Chronicles Of The Celts


Author: Iain Zaczek
Published: 1996
Publisher: Collins and Brown Limited, Great Britain.
Pages: 159

Synopsis: Chronicles of the Celts presents the epic stories of a fascinating people. Here are legends of invincible hero-warriors, faerie enchantresses and magical forests that evoke the fire, pride and passion associated with the Celts.

Review: I had originally wanted this book years ago for a course on the Celts. However, at the time I couldn’t find a copy, so I bought the alternate text that the course provider had suggested. Imagine my surprise when I saw it on Amazon all these years later. So I bought it. The course I was taking at the time was a history course so I assumed that this book was going to be a history book. I was wrong. This is a mythology book. It has myths from Ireland, Wales, and Brittany. It is one of those beautifully organised books with beautiful photographs of artefacts, manuscripts and landscapes. It is not a large book, only 159 pages, which includes the bibliography, pronunciation guide, and picture credits.

The Introduction to the book is very interesting, it talks about a little history (enough to wet your appetite), a little art, some culture and tradition, Arthurian links, Christian influences, romantic fiction and the Celtic revival. By the end you know a little bit of everything but not enough to say that you know history based on this book.

The book starts with the Irish myths then goes on to Wales and Brittany. They are not the exact myths but rather a retelling of these myths. I loved that before each myth there is an explanation of where it came from, what the plot is and who the main characters are. Interspersed though out these myths are little boxes that have tit bits of information on artefacts, Gods, or some aspect of the culture.

This book isn’t perfect, maybe a tiny bit romantic in some aspects but it is a good book. If you want an easy to read book or an introduction to some of the more famous myths in the Celtic culture this is a great book to have.

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8 thoughts on “Chronicles Of The Celts

  1. Thanks for this! I try to find books – especially older ones – that chronicle the mythology and tie it in with history. This sounds perfect.

    • celticscholar says:

      It was a good book to read, just remember it is retelling the myths not writing them in their original form. And it only has a few of the myths of each culture, the most famous ones.

  2. Dafydd says:

    Great review! What general Celtic mythology books would you recommend are the best? I don’t have much on the subject beyond some tattered copies of general works, like the very short and very cheap ‘Dictionary of the Celts’.

    I’m thinking of getting Ciaran Carson’s version of the Tain Bo Cualige, and Margaret Jones’ illustrated version of the Mabinogion (the paintings inside look beautiful).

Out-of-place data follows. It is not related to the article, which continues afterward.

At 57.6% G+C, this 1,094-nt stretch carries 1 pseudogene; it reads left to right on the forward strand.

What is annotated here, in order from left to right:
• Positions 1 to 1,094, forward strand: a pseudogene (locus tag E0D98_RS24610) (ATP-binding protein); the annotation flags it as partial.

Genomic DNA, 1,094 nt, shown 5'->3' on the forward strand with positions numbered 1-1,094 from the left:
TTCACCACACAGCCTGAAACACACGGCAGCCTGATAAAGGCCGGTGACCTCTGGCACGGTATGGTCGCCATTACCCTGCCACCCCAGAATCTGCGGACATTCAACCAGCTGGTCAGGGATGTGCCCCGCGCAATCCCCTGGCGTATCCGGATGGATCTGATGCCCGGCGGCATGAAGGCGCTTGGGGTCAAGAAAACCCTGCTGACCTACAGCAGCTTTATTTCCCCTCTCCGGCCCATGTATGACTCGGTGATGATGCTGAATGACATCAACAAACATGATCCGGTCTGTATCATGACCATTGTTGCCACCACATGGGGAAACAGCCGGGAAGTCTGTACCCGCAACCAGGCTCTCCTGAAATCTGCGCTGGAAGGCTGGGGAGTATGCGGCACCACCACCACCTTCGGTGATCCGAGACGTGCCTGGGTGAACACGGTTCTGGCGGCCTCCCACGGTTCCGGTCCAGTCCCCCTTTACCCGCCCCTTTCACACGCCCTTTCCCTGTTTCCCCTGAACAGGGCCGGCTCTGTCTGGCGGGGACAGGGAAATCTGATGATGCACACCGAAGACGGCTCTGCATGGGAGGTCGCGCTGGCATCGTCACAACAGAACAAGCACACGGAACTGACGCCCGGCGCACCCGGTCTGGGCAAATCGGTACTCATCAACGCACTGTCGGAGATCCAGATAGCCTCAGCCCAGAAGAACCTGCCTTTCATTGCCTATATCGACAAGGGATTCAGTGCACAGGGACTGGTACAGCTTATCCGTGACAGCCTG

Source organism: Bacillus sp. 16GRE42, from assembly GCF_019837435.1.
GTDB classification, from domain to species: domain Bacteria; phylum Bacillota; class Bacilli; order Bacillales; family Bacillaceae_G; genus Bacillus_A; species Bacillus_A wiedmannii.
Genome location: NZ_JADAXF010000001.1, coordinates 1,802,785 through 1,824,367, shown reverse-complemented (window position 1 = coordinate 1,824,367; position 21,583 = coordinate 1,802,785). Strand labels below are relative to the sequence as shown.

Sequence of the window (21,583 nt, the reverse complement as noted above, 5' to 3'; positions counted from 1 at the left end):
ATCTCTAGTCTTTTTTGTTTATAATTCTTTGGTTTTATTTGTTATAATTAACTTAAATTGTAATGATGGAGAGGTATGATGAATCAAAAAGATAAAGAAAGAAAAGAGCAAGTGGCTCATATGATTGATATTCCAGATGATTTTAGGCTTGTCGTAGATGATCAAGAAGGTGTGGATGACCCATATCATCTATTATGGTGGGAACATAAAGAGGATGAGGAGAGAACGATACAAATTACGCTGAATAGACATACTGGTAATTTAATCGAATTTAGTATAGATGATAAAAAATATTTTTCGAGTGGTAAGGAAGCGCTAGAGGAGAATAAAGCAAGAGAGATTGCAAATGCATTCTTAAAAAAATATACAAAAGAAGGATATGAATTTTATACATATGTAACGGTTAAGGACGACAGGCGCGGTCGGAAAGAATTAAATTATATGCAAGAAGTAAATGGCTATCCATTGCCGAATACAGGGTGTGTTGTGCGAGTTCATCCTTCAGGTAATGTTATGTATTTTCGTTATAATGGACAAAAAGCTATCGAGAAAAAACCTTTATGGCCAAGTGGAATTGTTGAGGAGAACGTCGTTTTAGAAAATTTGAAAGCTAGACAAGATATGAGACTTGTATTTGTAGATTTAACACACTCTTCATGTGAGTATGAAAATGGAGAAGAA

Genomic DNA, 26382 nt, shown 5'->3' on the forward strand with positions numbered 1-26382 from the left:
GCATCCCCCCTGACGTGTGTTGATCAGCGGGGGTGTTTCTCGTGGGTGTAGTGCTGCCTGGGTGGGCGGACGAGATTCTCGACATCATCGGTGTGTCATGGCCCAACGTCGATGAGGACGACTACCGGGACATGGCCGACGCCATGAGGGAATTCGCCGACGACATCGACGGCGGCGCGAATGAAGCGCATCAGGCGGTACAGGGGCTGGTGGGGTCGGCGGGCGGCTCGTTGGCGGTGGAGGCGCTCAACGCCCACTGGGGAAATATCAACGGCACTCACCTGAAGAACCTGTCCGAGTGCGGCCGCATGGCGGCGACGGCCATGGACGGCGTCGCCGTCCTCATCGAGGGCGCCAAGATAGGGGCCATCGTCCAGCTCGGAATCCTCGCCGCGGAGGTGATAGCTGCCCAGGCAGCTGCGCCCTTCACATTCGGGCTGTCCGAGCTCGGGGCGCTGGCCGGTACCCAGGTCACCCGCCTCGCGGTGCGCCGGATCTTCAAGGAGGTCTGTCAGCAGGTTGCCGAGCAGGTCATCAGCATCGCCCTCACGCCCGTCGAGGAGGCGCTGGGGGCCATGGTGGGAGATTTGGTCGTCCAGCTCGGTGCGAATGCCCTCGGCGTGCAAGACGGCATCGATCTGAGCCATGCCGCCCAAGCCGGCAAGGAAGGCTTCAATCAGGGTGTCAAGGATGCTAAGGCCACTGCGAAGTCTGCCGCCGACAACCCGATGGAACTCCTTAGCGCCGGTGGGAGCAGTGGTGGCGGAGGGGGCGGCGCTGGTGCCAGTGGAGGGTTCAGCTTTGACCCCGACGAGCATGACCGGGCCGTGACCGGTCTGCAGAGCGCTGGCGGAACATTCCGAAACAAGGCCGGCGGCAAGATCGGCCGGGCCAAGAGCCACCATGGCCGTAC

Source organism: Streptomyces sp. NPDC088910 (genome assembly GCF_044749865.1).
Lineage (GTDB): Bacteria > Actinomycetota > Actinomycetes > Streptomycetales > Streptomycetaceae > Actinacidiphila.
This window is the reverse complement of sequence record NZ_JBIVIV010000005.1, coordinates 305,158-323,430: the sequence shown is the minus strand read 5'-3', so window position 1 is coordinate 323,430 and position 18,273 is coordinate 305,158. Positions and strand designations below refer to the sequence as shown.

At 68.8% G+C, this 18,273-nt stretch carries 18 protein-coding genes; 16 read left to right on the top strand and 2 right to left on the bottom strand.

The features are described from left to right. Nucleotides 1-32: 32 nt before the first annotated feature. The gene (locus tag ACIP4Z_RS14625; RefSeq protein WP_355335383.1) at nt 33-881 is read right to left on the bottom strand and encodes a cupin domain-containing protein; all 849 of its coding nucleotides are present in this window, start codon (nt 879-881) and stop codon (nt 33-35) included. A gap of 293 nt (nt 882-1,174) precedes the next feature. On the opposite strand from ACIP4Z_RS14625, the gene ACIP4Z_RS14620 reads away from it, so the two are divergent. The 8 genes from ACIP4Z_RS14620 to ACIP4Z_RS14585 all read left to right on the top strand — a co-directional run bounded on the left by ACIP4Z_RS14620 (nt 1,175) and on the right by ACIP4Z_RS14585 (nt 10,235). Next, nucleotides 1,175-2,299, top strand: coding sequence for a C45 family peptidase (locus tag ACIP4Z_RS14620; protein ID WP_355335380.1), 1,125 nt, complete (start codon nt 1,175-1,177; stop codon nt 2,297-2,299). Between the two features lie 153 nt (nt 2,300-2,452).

• celticscholar says:

      Okay so:

      1. Celtic Myths and Legends by Michael Foss
      2. Myths and Legends of the Celts by James MacKillop*
      3. Celtic Mythology by Proinsias MacCana*
      4. Celtic Myths and Legends by Peter Ellis

      * Denotes highly recommended books. I have more on the Irish mythology but you asked for general 🙂

      For the Táin I would recommend Kinsella, he has the better translation.

  3. Dafydd says:

    Thank you so much for the list! 🙂

    I’ve seen the Peter Berresford Ellis’ book, so I will certainly add that to the list, although the late Proinsias MacCana is a better scholar than Ellis. Thank you for the suggestion of Kinsella’s version too.
    The problem I find with some translations is that they take different tones – some use modern words and slang (like certain translations of Aristophanes’ Greek plays using words like ‘dollars’ instead of drachmas). Others use archaic sayings like ‘thee’ and ‘thou’, which are nice, but often hard to read through. A lot of the Penguin translations work well, but a few others are not so good. Still, no matter how good a book is, a lot is often lost in translation!

    Anyway, Thanks again!

    • celticscholar says:

      Just one point, Ellis’s book is a retelling of the myths, I add it on here because people seem to like it (I didn’t think much of it lol). It’s okay but not great.

  4. Thanks for the list! Since my fictional fantasy series deals with the Continental Celtic mythology (although a contemporary incarnation of it), I’m always looking for general rather than Irish literature – both retellings and translations. The Ellis book wasn’t my cup of tea either, but I’ve just gotten my copy of Chronicles! I’ll check out the others on the list.

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